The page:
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A New Zealand garden railway in 1933


I was recently perusing some long-forgotten copies of the Armstrong Whitworth Record, which was a promotional magazine produced by the engineering group.


The following photos, with not much supporting text, show the Roberts Stewart Roberts Railway which was in Auckland.  This was built "not as a plaything but as a historical record of the New Zealand Railways, Locomotives and Rolling Stock from the earliest days".

"The completeness of the data collected in the work of building this line is astonishing, every locomotive, every vehicle, is a true to scale model of a prototype whose history is known in amazing detail as the result of the tireless searching out and writing to scores of descendants of old railway employees."


There was no mention of scale or gauge, and of course I was wondering if the models have survived to today.  They were built by Frank Roberts, with the research done by Mr W. Stewart, and Frank's brother George helped build the line.






A very helpful reply from Alan at the New Zealand Model Railway Guild explains that the locomotives and rolling stock models have survived and were sold to the NZ Government Railways by Frank Roberts in the 1950s. The models are now in the possession of Te Papa Tongarewa/Museum of New Zealand and appear on exhibition from time to time.


He confirms that the models are G gauge (which in the 1930s would presumably have been called gauge 1).  Given NZ's 3'6" track, the scale is 1:24.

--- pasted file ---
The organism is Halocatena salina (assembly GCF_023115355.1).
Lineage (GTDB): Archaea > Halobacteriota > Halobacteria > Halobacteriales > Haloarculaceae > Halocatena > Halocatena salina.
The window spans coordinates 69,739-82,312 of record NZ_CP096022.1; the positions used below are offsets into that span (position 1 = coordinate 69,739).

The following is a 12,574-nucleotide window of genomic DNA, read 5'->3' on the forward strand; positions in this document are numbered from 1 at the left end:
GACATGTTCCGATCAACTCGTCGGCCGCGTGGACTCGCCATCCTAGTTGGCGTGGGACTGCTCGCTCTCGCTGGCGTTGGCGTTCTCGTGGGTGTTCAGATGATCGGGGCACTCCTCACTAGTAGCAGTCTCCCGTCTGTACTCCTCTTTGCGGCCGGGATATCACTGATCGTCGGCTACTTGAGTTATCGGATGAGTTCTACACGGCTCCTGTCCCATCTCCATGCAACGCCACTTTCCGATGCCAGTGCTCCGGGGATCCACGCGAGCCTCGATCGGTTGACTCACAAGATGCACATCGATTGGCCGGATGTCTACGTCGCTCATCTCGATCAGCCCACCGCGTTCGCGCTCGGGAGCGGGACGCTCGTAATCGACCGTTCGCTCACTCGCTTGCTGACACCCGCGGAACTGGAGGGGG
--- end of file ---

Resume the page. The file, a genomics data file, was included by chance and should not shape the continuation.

The Wikipedia page I've found on Frank Roberts 


has a link to the NZ museum where there are photographs of the models which show their superb detail:



Frank lived from 1882 to 1963.  A book called Vintage steam: stories by Frank Roberts, edited by Gordon Troup was published in 1967.  Then a book by Frank Roberts' daughter was published in 1976, covering his life, his workmanship and love of steam power and the making of the garden railway with the aid of his brother, George and friend, Bill Stewart.


It's good that this pioneer of garden railways has a place in history.

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Yesterday's activity


Better to take the photos in historical order, although there's a story about the C21st images below.  So, we begin in the 1950s with the Jubilee taking its train through some idyllic parts of northern England in high summer.  Listen to the birdsong!


First, passing Throstlebeck Sidings






Crossing Foxdale Bank






Coasting across the girder bridge






and romping down Bamboo Curtain Straight






Moving on, the twentyfirst century proved to be most frustrating as the Bachmann intermodal wagons are particularly demanding in terms of track quality.  The aged and warped timber which constitutes the DGR trackbed really is not to their liking.  It proved impossible to get the rake to do anything like a complete circuit of the line without derailments left, right and centre.  There seems to be very little play on the bogies, so any vertical twisting of the track just sees several bogies bouncing along on the sleepers. 

Having tried things in both directions, eventually I gave up trying to run the intermodal train and just took photos of it.  At least they don't indicate the extent of the aggrevation.  Then, for consolation, out came the Jubilee and nine coaches - which somehow seem to ride much more successfully than those container flats - so the day provided some enjoyment after all.


We start with the Class 66 making an adjustment to the rake at Throstlebeck international container depot:






Then heading away down Bamboo Curtain Straight towards the coast






Powering across Foxdale Bank






and rattling the furniture in Foxdale Carr Hall






before crossing the Northern Viaduct



(really must add those fiddly hoses onto the front)



Having reached the port, the loco duly retraces its steps with another train of containers for Throstlebeck






and was last seen returning across Foxdale Bank, soon to be home:









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